Outreach

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Outreach is an activity of providing services to populations who might not otherwise have access to those services.[1][2] A key component of outreach is that the groups providing it are not stationary, but mobile; in other words they are meeting those in need of outreach services at the locations where those in need are.[1][2][3] In addition to delivering services, outreach has an educational role, raising the awareness of existing services.[3]

Outreach is often meant to fill in the gap in the services provided by mainstream (often, governmental) services, and is often carried out by non-profit, nongovernmental organizations.[1] This is a major element differentiating outreach from public relations.[4] Compared to staff providing traditional services, Dewson et al. (2006) notes that outreach staff may be less qualified, but is more highly motivated.[3]

Rhodes (1996) distinguishes between three types of outreach: domiciliary (undertaken at individual homes), detached (undertaken in public environments and targeting individuals), and peripatetic (undertaken at public or private environments and targeting organizations rather than individuals).[5] Dewson et al. (2006) lists another type in addition to those three: the satellite type, where services are provided at a dedicated site.[3]

Dewson et al. (2006) list the following tools of outreach: leaflets, newsletters, advertising; stalls and displays, and dedicated events, with the common location being local community institutions such as libraries, community centres, markets and so on.[3] Compared to traditional service providers, outreach services are provided closer to individuals residence, are voluntary, and have fewer, if any, enforceable obligations.[3]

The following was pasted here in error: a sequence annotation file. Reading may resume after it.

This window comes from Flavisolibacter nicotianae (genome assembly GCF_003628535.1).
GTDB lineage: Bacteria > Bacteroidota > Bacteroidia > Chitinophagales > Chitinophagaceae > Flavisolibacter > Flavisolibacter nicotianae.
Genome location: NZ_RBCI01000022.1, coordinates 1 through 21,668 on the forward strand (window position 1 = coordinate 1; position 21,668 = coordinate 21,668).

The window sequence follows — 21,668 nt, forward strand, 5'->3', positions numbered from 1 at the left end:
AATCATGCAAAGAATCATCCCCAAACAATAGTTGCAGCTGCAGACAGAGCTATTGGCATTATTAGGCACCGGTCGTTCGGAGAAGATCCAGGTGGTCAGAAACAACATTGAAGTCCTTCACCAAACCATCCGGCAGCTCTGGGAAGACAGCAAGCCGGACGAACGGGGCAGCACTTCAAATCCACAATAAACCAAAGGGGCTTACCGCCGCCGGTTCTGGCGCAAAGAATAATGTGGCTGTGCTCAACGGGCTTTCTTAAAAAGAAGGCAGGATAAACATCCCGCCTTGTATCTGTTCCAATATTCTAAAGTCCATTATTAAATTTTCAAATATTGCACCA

Outreach can target various populations, from sex workers[1] and drug users[5] to museum goers,[6] Wikipedia editors and readers and religions.[7] The Jewish counter-missionary organization Outreach Judaism describes itself as "an international organization that responds directly to the issues raised by missionaries and cults, by exploring Judaism in contradistinction to fundamentalist Christianity." [8]

See also[edit]

References[edit]

  1. ^ a b c d Kate Hardy; Sarah Kingston; Teela Sanders (16 December 2010). New Sociologies of Sex Work. Ashgate Publishing, Ltd. p. 77. ISBN 978-0-7546-7986-8. Retrieved 16 September 2012. 
  2. ^ a b Legal Services Research Centre (30 March 2009). Reaching Further: Innovation, Access and Quality in Legal Services. The Stationery Office. pp. 73–74. ISBN 978-0-11-706724-0. Retrieved 17 September 2012. 
  3. ^ a b c d e f "Maximising the Role of Outreach in Client Engagement", Dewson S, Davis S, Casebourne J. Research Report DWPRR 326, Department for Work and Pensions, 2006.
  4. ^ Baldur Eliasson; Pierce Riemer; Alexander Wokaun (1999). Greenhouse Gas Control Technologies: Proceedings of the 4th International Conference on Greenhouse Gas Control Technologies, 30 August-2 September 1998, Interlaken, Switzerland. Elsevier. p. 244. ISBN 978-0-08-043018-8. Retrieved 17 September 2012. 
  5. ^ a b Tim Rhodes (1996). Outreach Work with Drug Users: Principles and Practice. Council of Europe. pp. 25–26. ISBN 978-92-871-3110-2. Retrieved 17 September 2012. 
  6. ^ Bonnie Sachatello-Sawyer (1 October 2002). Adult Museum Programs: Designing Meaningful Experiences. Rowman Altamira. p. 53. ISBN 978-0-7591-0097-8. Retrieved 17 September 2012. 
  7. ^ "Outreach Wiki". Outreach.wikimedia.org. 2012-08-13. Retrieved 2012-09-17. 
  8. ^ About Us, Outreach Judaism website. Accessed January 9, 2011.